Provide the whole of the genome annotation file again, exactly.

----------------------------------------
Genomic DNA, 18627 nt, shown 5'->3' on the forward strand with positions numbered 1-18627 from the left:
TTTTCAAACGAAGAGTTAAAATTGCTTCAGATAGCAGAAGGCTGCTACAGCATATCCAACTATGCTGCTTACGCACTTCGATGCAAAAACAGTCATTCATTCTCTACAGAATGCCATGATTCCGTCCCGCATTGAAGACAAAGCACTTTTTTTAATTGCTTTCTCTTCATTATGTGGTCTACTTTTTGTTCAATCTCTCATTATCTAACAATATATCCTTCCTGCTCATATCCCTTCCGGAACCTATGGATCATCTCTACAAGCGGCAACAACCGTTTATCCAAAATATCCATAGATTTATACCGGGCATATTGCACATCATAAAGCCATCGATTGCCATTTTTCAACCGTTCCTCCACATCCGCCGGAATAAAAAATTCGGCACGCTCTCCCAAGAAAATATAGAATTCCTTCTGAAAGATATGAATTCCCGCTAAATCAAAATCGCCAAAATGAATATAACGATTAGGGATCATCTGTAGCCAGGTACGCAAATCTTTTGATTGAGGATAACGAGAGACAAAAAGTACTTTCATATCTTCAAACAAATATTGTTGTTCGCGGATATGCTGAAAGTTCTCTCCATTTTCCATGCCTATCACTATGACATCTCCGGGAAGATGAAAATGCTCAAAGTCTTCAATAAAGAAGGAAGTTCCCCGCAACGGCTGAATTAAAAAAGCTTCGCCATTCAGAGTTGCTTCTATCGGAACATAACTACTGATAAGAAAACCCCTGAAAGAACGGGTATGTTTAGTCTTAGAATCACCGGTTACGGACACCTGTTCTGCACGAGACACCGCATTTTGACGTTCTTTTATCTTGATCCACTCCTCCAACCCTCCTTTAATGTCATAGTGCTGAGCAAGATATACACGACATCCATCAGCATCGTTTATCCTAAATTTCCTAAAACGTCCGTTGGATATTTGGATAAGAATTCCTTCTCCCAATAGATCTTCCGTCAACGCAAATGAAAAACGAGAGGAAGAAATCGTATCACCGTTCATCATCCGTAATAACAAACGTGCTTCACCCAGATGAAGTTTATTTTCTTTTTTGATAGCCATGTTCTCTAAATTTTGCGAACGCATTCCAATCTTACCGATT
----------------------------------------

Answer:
Genomic DNA, 18627 nt, shown 5'->3' on the forward strand with positions numbered 1-18627 from the left:
TTTTCAAACGAAGAGTTAAAATTGCTTCAGATAGCAGAAGGCTGCTACAGCATATCCAACTATGCTGCTTACGCACTTCGATGCAAAAACAGTCATTCATTCTCTACAGAATGCCATGATTCCGTCCCGCATTGAAGACAAAGCACTTTTTTTAATTGCTTTCTCTTCATTATGTGGTCTACTTTTTGTTCAATCTCTCATTATCTAACAATATATCCTTCCTGCTCATATCCCTTCCGGAACCTATGGATCATCTCTACAAGCGGCAACAACCGTTTATCCAAAATATCCATAGATTTATACCGGGCATATTGCACATCATAAAGCCATCGATTGCCATTTTTCAACCGTTCCTCCACATCCGCCGGAATAAAAAATTCGGCACGCTCTCCCAAGAAAATATAGAATTCCTTCTGAAAGATATGAATTCCCGCTAAATCAAAATCGCCAAAATGAATATAACGATTAGGGATCATCTGTAGCCAGGTACGCAAATCTTTTGATTGAGGATAACGAGAGACAAAAAGTACTTTCATATCTTCAAACAAATATTGTTGTTCGCGGATATGCTGAAAGTTCTCTCCATTTTCCATGCCTATCACTATGACATCTCCGGGAAGATGAAAATGCTCAAAGTCTTCAATAAAGAAGGAAGTTCCCCGCAACGGCTGAATTAAAAAAGCTTCGCCATTCAGAGTTGCTTCTATCGGAACATAACTACTGATAAGAAAACCCCTGAAAGAACGGGTATGTTTAGTCTTAGAATCACCGGTTACGGACACCTGTTCTGCACGAGACACCGCATTTTGACGTTCTTTTATCTTGATCCACTCCTCCAACCCTCCTTTAATGTCATAGTGCTGAGCAAGATATACACGACATCCATCAGCATCGTTTATCCTAAATTTCCTAAAACGTCCGTTGGATATTTGGATAAGAATTCCTTCTCCCAATAGATCTTCCGTCAACGCAAATGAAAAACGAGAGGAAGAAATCGTATCACCGTTCATCATCCGTAATAACAAACGTGCTTCACCCAGATGAAGTTTATTTTCTTTTTTGATAGCCATGTTCTCTAAATTTTGCGAACGCATTCCAATCTTACCGATT